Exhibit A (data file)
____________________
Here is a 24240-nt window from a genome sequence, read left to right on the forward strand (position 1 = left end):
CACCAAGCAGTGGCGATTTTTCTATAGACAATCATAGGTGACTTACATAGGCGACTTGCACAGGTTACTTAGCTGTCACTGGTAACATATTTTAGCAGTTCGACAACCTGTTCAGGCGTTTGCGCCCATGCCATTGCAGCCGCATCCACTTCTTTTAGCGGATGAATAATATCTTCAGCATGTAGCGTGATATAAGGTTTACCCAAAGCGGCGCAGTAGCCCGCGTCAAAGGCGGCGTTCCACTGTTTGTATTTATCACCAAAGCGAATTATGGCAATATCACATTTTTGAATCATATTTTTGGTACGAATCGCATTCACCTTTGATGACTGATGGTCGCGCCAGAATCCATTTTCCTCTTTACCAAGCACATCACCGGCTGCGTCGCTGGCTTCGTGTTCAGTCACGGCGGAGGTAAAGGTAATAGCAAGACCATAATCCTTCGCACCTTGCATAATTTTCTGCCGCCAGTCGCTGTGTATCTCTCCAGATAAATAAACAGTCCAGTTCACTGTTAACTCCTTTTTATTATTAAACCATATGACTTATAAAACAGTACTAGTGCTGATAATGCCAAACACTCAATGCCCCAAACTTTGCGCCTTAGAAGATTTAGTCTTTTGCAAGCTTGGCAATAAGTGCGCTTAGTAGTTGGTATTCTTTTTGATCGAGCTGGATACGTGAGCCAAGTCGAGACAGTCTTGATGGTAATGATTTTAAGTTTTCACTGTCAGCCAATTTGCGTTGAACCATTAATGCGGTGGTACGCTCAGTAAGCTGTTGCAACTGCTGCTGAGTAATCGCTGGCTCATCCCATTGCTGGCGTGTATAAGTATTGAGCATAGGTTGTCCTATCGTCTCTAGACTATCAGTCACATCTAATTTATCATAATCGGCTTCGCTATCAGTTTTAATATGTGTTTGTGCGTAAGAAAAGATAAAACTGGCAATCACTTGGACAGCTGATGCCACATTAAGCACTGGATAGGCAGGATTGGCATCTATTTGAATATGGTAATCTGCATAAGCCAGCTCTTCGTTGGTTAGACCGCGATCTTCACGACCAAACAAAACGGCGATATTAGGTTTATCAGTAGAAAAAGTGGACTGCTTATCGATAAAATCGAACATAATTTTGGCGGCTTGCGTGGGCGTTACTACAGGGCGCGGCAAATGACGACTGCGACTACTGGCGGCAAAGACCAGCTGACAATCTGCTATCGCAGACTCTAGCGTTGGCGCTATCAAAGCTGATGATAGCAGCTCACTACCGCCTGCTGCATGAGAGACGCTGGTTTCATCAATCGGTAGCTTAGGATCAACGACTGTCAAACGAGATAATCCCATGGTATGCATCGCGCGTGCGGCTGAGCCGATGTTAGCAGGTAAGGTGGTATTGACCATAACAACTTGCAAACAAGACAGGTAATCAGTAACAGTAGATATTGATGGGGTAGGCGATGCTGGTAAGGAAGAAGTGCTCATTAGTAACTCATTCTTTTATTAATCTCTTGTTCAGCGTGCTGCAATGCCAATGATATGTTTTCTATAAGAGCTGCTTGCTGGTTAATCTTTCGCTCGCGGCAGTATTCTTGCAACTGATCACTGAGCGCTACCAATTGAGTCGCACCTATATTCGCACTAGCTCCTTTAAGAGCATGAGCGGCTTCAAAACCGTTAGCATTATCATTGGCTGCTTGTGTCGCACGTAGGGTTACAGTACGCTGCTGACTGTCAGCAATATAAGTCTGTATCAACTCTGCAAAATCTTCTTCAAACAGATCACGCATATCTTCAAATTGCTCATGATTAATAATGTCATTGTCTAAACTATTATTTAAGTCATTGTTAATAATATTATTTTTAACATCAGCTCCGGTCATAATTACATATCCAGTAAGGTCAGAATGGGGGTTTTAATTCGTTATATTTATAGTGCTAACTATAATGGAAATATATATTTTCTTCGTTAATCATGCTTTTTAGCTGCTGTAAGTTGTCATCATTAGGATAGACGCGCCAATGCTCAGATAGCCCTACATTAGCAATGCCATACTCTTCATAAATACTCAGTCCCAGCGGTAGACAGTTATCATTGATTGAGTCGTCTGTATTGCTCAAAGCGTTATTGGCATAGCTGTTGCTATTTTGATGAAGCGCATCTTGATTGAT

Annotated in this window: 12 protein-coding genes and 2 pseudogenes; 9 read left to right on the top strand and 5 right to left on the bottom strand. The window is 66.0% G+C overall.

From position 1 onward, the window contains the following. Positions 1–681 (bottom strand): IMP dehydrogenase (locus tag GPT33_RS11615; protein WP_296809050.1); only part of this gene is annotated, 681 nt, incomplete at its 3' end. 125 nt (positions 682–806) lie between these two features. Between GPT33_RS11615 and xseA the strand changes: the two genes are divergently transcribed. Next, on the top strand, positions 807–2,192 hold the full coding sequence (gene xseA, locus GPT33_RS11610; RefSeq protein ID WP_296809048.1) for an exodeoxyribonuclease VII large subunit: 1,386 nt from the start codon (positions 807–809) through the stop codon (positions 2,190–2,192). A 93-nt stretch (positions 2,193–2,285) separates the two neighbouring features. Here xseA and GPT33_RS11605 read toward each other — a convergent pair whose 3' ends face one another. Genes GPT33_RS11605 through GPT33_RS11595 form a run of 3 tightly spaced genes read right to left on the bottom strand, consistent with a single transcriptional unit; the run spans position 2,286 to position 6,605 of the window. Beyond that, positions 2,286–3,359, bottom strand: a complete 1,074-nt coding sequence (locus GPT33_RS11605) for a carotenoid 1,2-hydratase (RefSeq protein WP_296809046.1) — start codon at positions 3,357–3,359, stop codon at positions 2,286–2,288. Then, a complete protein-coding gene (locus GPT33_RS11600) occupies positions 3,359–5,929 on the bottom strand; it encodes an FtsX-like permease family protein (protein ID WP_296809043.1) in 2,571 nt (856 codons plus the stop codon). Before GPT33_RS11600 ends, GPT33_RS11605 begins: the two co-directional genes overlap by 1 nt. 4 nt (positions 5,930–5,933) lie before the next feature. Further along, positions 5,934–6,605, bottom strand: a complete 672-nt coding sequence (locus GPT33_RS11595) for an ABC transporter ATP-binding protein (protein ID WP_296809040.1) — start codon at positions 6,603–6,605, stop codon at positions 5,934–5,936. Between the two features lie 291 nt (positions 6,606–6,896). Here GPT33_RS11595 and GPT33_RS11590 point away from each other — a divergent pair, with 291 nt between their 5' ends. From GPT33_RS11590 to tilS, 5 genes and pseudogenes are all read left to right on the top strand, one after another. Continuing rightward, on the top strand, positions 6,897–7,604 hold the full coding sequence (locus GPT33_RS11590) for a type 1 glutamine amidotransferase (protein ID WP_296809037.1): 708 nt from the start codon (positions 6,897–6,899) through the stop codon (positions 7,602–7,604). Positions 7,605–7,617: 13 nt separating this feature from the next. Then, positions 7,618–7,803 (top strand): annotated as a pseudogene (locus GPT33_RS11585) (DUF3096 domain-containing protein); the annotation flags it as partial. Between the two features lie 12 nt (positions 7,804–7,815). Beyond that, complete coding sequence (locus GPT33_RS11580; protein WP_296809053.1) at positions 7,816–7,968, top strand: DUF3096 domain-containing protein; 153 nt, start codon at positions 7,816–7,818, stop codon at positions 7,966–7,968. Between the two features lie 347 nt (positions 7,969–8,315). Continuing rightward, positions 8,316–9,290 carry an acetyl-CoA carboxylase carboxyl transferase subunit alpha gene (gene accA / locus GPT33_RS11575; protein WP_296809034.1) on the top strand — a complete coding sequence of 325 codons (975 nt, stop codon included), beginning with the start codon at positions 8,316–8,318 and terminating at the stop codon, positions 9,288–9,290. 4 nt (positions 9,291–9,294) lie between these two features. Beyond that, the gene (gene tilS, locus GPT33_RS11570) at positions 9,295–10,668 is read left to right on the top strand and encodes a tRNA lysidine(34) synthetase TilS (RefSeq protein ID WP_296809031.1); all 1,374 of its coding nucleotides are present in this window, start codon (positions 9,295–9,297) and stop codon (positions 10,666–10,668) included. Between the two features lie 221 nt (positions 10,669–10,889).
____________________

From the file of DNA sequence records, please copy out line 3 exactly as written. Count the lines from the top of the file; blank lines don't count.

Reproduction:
Annotated in this window: 12 protein-coding genes and 2 pseudogenes; 9 read left to right on the top strand and 5 right to left on the bottom strand. The window is 66.0% G+C overall.